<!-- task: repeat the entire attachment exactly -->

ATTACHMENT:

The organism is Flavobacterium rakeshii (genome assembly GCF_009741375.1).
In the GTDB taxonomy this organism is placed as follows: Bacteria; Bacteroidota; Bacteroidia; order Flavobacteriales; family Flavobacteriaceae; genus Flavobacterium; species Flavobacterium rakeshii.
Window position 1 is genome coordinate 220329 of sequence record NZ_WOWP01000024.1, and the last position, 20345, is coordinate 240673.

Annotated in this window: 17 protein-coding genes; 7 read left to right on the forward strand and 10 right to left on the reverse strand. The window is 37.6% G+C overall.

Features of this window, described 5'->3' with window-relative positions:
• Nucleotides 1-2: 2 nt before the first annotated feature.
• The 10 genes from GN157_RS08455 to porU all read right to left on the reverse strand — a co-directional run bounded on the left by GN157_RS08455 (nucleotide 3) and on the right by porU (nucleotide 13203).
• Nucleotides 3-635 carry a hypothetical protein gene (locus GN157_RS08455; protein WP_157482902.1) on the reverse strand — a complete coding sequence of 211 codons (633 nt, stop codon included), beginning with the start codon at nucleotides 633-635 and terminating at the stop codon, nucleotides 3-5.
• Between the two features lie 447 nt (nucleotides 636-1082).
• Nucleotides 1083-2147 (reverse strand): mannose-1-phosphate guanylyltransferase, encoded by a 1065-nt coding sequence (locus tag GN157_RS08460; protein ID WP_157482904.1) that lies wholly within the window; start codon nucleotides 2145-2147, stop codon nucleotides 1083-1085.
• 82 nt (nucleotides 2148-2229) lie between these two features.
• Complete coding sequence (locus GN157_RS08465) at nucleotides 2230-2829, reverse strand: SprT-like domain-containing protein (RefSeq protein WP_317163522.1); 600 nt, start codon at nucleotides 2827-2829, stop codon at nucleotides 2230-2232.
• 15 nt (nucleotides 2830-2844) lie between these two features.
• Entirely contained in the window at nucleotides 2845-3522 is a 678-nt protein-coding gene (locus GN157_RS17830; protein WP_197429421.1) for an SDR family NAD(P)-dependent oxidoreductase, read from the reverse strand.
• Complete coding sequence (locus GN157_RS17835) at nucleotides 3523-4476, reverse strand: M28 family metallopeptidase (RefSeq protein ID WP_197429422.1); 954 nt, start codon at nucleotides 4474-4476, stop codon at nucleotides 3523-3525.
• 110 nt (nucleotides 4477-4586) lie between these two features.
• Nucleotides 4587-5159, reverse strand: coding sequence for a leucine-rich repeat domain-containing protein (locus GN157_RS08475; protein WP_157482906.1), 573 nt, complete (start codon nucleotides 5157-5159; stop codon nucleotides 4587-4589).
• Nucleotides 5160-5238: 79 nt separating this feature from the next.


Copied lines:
The organism is Flavobacterium rakeshii (genome assembly GCF_009741375.1).
In the GTDB taxonomy this organism is placed as follows: Bacteria; Bacteroidota; Bacteroidia; order Flavobacteriales; family Flavobacteriaceae; genus Flavobacterium; species Flavobacterium rakeshii.
Window position 1 is genome coordinate 220329 of sequence record NZ_WOWP01000024.1, and the last position, 20345, is coordinate 240673.

Annotated in this window: 17 protein-coding genes; 7 read left to right on the forward strand and 10 right to left on the reverse strand. The window is 37.6% G+C overall.

Features of this window, described 5'->3' with window-relative positions:
• Nucleotides 1-2: 2 nt before the first annotated feature.
• The 10 genes from GN157_RS08455 to porU all read right to left on the reverse strand — a co-directional run bounded on the left by GN157_RS08455 (nucleotide 3) and on the right by porU (nucleotide 13203).
• Nucleotides 3-635 carry a hypothetical protein gene (locus GN157_RS08455; protein WP_157482902.1) on the reverse strand — a complete coding sequence of 211 codons (633 nt, stop codon included), beginning with the start codon at nucleotides 633-635 and terminating at the stop codon, nucleotides 3-5.
• Between the two features lie 447 nt (nucleotides 636-1082).
• Nucleotides 1083-2147 (reverse strand): mannose-1-phosphate guanylyltransferase, encoded by a 1065-nt coding sequence (locus tag GN157_RS08460; protein ID WP_157482904.1) that lies wholly within the window; start codon nucleotides 2145-2147, stop codon nucleotides 1083-1085.
• 82 nt (nucleotides 2148-2229) lie between these two features.
• Complete coding sequence (locus GN157_RS08465) at nucleotides 2230-2829, reverse strand: SprT-like domain-containing protein (RefSeq protein WP_317163522.1); 600 nt, start codon at nucleotides 2827-2829, stop codon at nucleotides 2230-2232.
• 15 nt (nucleotides 2830-2844) lie between these two features.
• Entirely contained in the window at nucleotides 2845-3522 is a 678-nt protein-coding gene (locus GN157_RS17830; protein WP_197429421.1) for an SDR family NAD(P)-dependent oxidoreductase, read from the reverse strand.
• Complete coding sequence (locus GN157_RS17835) at nucleotides 3523-4476, reverse strand: M28 family metallopeptidase (RefSeq protein ID WP_197429422.1); 954 nt, start codon at nucleotides 4474-4476, stop codon at nucleotides 3523-3525.
• 110 nt (nucleotides 4477-4586) lie between these two features.
• Nucleotides 4587-5159, reverse strand: coding sequence for a leucine-rich repeat domain-containing protein (locus GN157_RS08475; protein WP_157482906.1), 573 nt, complete (start codon nucleotides 5157-5159; stop codon nucleotides 4587-4589).
• Nucleotides 5160-5238: 79 nt separating this feature from the next.